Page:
Nestled on the Danube riverside, a holiday in Vienna is beyond beautiful. Historically it’s where a few talents you might have heard of such as Mozart and Beethoven resided. Today, the ever popular Vienna Philharmonic is one of the city’s many orchestras to keep Vienna’s musical heart beating.
A picture of elegance, and boasting architecture spanning over 1000 years, the grand buildings that line the cobbled streets provide the perfect backdrop for shopping, sightseeing or romance.
Vienna has a vibrant art heritage. Art Nouveau has been a major influence in the city, with plenty of decorative details to spot. Romantic art lovers can smooch next to The Kiss, Gustav Klimt’s masterpiece. It can be found in the world’s largest Klimt collection at the Belvedere, a grand palace complex that is now one of the nation’s leading art galleries.
Austria’s heritage is shown best at Schönbrunn Palace. The sculpted gardens are the main attraction – and there’s a fair comparison to Versailles. With gardens, fountains, vineyards and even a maze to explore – it’s easy to lose a day in this stunning and free to visit location.
The palace may have been built as a summer residence, but winter travellers don’t miss out, as the Christmas market provides festive cheer. The many stalls at the Christmas market offer traditional handicrafts, toys and decorations. Pair with a glass of mulled wine and gift shopping here is simple.
Free spirits may be drawn to Donauinsel, an island in the middle of the Danube. At the end of June nearly 3,000,000 visitors flock there for the annual Donauinselfest, Europe’s largest free open air festival. However, there’s fun to be found all year round. With roller skating, bars and beaches all available, a Vienna city break isn’t to be missed.
Historic City Centre
Whilst each of Vienna’s 23 districts has plenty to offer, the very heart of the city is home to some of Austria’s most beautiful buildings. First, you can take a tram around the central Ringstrasse to see why UNESCO declared it a World Heritage site in 2001. Stop off at Stephansdom to admire its distinctive multi-coloured tiled roof, lovingly restored to its former glory after damage from the Second World War. The city centre leaves you spoilt for choice for historic landmarks. The Rathaus, the State Opera and the Albertina are all within walking distance. We would recommend to stroll between them and enjoy the stylish gardens found along the way.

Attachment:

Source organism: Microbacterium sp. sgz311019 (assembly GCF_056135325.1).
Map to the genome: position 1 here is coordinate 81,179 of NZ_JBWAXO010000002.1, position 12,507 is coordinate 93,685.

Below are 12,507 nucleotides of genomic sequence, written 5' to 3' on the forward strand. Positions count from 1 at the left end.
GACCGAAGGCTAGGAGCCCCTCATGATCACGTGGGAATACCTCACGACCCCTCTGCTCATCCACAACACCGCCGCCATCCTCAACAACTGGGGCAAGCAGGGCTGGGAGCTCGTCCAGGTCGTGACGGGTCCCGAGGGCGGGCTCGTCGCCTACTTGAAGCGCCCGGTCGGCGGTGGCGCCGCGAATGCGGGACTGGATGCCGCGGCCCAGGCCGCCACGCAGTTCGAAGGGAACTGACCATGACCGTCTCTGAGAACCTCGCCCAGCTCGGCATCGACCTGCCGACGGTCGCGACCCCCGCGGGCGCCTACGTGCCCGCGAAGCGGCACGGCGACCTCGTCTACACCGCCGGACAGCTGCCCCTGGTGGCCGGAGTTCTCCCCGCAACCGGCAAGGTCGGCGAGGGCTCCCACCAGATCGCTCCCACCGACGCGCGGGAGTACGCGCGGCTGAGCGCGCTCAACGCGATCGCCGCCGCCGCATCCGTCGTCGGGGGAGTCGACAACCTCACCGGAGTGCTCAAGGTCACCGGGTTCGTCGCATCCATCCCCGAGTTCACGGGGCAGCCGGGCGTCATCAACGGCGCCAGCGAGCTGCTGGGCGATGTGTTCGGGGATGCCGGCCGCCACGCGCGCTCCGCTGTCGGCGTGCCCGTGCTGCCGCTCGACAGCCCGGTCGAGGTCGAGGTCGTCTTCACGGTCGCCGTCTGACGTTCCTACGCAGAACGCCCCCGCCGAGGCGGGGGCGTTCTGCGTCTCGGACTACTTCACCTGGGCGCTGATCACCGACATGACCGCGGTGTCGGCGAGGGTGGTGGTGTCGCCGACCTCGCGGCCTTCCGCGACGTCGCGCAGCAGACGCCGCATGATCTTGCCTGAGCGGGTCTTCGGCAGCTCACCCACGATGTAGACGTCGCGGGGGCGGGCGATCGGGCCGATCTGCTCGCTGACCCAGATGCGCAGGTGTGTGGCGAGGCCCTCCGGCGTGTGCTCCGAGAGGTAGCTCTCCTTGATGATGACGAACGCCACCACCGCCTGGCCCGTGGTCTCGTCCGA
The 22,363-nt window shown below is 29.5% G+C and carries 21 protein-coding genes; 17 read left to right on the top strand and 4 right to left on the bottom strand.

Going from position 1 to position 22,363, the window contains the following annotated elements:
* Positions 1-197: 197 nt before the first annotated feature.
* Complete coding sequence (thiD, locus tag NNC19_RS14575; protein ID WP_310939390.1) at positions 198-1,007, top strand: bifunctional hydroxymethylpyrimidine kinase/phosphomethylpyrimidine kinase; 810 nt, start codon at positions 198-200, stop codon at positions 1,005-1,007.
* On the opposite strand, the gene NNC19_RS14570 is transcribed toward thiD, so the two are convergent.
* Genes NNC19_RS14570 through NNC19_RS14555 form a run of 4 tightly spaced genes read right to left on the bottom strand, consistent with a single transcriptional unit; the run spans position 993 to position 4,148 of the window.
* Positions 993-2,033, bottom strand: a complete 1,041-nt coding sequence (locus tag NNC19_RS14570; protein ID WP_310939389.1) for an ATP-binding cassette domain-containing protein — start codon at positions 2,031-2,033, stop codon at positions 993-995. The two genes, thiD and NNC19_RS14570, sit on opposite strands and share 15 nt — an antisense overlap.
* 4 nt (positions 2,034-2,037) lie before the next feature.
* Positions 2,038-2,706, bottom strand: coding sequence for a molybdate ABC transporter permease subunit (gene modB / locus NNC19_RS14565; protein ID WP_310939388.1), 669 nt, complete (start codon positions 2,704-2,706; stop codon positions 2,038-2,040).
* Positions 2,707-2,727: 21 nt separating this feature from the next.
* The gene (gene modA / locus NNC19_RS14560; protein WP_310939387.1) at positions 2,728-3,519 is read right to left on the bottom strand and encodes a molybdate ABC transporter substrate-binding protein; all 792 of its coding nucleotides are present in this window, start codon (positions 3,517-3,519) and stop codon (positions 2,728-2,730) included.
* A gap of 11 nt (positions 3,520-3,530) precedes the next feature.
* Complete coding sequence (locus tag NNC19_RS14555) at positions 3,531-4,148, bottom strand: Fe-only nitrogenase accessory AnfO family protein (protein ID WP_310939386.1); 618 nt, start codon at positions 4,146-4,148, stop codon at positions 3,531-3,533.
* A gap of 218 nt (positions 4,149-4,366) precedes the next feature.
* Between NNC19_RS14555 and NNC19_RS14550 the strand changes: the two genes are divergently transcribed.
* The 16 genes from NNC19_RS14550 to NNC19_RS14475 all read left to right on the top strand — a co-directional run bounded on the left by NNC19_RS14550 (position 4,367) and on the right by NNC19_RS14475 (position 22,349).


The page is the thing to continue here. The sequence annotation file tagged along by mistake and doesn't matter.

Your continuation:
Vienna’s largest park, the Prater, can be found in the old Jewish district of Leopoldstadt. Follow the park’s very own miniature steam railway and you will find the amusement park. Open between March and October, the range of rides is perfect for both families and thrill seekers. Next, experience a breathtaking view of the city from one of its most famous landmarks by riding the Reisenrad. Made famous by Orson Welles in vintage British thriller, The Third Man, this giant Ferris wheel cannot be missed.
The largest market in Vienna, the Naschmarkt, brings together food and tourists from all over the world. Browse the stalls and stop off to eat and drink along the way. If hunger strikes, the Naschmarkt showcases the best of multi-cultural food in the city, just as popular with the locals as it is with the tourists. Whether you go for traditional Austrian cuisine or something totally out there like Korean Kimchi, it’s a flavour and food journey. Once the market traders have packed up for the day, live bands and DJs keep the atmosphere electric.